To this end, a number of commercial arms manufacturers were approached regarding the possibility of producing M1s under government contract. Several firms submitted bids and, after some negotiation, Winchester was selected. It is likely that the company’s past experience as a supplier of small arms to the U.S. military played some role in the company’s selection.
Educational Order Rifles On April 4, 1939, Winchester was granted an Educational Order (Contract #W-ORD-343) for 500 M1 rifles along with one tool, fixture and gauge for each part. The reason for such a small quantity was to determine the company’s suitability for manufacturing the rifle prior to the granting of a large production contract. If, after completion of the initial Educational Order, the company—or the government—was not satisfied, Winchester could bow out of any subsequent orders and other potential manufacturers would be sought for the rifles.
The “ghd” cartouche, for Col. Guy H. Drewry, is the most commonly found on Winchester M1s (l.). The first variant of Col. Waldemar Broberg's “w.b.” stamp (r.) is the rarest.
Winchester designated the Garand rifle as the Model 39 in internal company documents and records. Winchester was assigned the serial number range of 100,001-100,500 for the Educational Order M1s. As Winchester tooled up to produce the 500 M1 rifles, the Ordnance Department ordered several changes to the initial specifications. The most significant of these changes was the configuration of the gas system. The M1’s original gas system was of the so-called “gas trap” variety. After the rifle was introduced in service, this gas system proved to have some faults. A redesigned and improved “gas port” system, which utilized a hole drilled in the barrel to vent the gas necessary to operate the action, was developed and adopted. This change in gas systems for the Winchester M1 rifles was approved on July 13, 1940, and an additional $9,030 was granted to the firm to cover the costs of the manufacturing changes. Since Winchester was a civilian entity, the company had to be compensated for any changes to the original contract. Winchester did not manufacture any gas trap M1s.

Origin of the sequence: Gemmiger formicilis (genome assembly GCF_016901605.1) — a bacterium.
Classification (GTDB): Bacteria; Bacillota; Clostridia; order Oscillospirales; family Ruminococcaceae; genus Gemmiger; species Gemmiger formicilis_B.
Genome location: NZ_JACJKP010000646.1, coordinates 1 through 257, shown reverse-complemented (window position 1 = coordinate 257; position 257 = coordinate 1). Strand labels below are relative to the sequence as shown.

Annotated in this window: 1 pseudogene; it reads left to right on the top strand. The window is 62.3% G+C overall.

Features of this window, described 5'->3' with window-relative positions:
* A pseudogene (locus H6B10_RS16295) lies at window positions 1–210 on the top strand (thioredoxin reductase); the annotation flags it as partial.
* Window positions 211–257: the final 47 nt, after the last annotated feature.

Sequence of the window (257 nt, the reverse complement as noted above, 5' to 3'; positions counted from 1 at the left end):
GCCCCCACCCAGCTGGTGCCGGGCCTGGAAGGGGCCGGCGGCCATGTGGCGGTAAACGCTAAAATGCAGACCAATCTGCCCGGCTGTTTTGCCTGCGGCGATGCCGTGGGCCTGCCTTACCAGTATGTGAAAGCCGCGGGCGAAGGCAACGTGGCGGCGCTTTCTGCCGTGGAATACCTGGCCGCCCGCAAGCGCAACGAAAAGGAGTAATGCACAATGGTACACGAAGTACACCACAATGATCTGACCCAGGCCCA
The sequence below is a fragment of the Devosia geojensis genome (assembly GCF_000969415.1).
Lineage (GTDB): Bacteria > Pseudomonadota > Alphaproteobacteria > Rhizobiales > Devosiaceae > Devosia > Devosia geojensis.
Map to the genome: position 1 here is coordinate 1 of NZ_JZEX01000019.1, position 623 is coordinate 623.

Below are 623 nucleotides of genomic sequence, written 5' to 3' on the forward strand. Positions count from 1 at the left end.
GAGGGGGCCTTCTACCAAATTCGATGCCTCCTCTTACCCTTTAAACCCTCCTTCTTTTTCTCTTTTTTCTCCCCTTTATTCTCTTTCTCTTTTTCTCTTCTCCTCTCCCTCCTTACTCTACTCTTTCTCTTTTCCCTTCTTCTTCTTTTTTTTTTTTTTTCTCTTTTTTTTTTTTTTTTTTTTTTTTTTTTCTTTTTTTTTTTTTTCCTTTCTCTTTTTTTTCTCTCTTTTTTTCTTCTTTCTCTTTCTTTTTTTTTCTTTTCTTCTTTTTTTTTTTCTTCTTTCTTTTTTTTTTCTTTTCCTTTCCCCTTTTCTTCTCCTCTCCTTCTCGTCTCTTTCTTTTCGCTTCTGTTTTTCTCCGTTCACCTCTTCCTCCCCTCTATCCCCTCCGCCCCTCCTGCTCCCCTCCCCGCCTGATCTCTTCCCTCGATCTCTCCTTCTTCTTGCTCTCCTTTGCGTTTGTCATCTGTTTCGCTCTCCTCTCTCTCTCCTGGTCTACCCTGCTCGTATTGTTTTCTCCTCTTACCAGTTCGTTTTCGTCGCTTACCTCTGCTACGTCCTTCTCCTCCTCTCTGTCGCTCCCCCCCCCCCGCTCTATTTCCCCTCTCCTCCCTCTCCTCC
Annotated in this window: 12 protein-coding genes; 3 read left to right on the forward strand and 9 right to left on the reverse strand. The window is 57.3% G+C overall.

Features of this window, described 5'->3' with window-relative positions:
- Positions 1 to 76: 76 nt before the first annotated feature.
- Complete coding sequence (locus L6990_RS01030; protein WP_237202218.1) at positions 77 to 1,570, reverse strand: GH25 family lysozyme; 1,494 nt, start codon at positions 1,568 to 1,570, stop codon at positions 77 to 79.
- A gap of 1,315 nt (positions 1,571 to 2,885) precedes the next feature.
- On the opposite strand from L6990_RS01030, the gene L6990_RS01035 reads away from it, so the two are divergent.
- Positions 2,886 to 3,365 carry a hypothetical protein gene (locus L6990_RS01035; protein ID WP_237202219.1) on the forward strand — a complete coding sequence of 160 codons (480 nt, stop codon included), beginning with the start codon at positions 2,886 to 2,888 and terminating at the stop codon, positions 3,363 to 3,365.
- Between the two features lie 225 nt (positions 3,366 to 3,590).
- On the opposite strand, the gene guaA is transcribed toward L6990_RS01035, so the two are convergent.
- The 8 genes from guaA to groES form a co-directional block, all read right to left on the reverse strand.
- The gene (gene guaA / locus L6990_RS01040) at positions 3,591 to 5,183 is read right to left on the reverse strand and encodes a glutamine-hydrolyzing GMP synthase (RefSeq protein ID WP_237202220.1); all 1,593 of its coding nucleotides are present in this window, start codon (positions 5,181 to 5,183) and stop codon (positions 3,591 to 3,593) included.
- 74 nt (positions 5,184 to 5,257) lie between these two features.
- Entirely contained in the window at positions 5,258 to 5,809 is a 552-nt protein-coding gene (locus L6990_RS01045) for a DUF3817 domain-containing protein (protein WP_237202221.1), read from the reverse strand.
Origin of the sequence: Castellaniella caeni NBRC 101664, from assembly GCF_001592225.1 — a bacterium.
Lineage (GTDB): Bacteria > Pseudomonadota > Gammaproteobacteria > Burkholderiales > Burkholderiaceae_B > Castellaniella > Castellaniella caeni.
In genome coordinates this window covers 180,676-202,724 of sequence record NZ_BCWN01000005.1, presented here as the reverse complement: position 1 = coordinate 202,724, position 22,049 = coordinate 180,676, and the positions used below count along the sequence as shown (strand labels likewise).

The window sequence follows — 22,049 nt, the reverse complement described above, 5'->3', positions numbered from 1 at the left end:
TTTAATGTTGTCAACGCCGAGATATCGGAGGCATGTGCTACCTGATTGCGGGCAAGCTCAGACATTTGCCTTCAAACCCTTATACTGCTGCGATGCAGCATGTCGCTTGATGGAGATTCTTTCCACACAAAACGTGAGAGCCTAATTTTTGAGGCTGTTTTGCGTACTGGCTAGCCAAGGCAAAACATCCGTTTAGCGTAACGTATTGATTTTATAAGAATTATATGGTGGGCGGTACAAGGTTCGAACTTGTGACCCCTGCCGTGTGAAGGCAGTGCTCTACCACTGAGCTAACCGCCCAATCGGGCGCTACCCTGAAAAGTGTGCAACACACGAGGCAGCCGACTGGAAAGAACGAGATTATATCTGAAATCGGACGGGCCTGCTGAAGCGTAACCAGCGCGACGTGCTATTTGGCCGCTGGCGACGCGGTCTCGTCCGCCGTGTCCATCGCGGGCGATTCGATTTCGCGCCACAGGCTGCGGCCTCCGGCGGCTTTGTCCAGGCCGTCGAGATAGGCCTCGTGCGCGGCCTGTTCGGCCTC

There were the typical glitches inherent to the production of any new mechanical object, which resulted in some delay in initial production.
Winchester M1 buttplates (far l.) have a more defined border around the checkering and a sharper checkering pattern than their Springfield counterparts. The Winchester’s also has wider protective front sight ears than the Springfields.